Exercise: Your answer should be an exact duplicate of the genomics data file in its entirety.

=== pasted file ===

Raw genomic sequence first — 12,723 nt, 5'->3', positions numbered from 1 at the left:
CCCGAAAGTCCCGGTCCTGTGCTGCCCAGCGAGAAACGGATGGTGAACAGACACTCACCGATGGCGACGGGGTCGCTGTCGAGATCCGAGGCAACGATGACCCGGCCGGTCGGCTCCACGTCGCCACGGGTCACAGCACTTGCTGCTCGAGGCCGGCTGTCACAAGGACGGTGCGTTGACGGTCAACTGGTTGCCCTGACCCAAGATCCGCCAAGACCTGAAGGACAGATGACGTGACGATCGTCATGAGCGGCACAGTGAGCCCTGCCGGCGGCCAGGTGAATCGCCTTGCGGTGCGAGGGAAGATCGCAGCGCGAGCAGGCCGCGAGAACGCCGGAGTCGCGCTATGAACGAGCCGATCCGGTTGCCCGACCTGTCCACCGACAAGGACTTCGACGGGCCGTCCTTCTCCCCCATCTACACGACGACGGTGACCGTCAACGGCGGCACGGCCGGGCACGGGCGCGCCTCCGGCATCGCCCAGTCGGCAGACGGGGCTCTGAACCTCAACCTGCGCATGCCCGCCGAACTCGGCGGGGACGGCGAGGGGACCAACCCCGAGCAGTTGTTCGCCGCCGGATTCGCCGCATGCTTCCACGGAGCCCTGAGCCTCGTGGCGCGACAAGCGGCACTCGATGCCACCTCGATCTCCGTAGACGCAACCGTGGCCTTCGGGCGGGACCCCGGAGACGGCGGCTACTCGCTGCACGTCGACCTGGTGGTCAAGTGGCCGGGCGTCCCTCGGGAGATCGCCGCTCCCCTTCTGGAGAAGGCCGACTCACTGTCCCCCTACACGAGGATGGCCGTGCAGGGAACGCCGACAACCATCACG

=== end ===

Raw genomic sequence first — 12,723 nt, 5'->3', positions numbered from 1 at the left:
CCCGAAAGTCCCGGTCCTGTGCTGCCCAGCGAGAAACGGATGGTGAACAGACACTCACCGATGGCGACGGGGTCGCTGTCGAGATCCGAGGCAACGATGACCCGGCCGGTCGGCTCCACGTCGCCACGGGTCACAGCACTTGCTGCTCGAGGCCGGCTGTCACAAGGACGGTGCGTTGACGGTCAACTGGTTGCCCTGACCCAAGATCCGCCAAGACCTGAAGGACAGATGACGTGACGATCGTCATGAGCGGCACAGTGAGCCCTGCCGGCGGCCAGGTGAATCGCCTTGCGGTGCGAGGGAAGATCGCAGCGCGAGCAGGCCGCGAGAACGCCGGAGTCGCGCTATGAACGAGCCGATCCGGTTGCCCGACCTGTCCACCGACAAGGACTTCGACGGGCCGTCCTTCTCCCCCATCTACACGACGACGGTGACCGTCAACGGCGGCACGGCCGGGCACGGGCGCGCCTCCGGCATCGCCCAGTCGGCAGACGGGGCTCTGAACCTCAACCTGCGCATGCCCGCCGAACTCGGCGGGGACGGCGAGGGGACCAACCCCGAGCAGTTGTTCGCCGCCGGATTCGCCGCATGCTTCCACGGAGCCCTGAGCCTCGTGGCGCGACAAGCGGCACTCGATGCCACCTCGATCTCCGTAGACGCAACCGTGGCCTTCGGGCGGGACCCCGGAGACGGCGGCTACTCGCTGCACGTCGACCTGGTGGTCAAGTGGCCGGGCGTCCCTCGGGAGATCGCCGCTCCCCTTCTGGAGAAGGCCGACTCACTGTCCCCCTACACGAGGATGGCCGTGCAGGGAACGCCGACAACCATCACG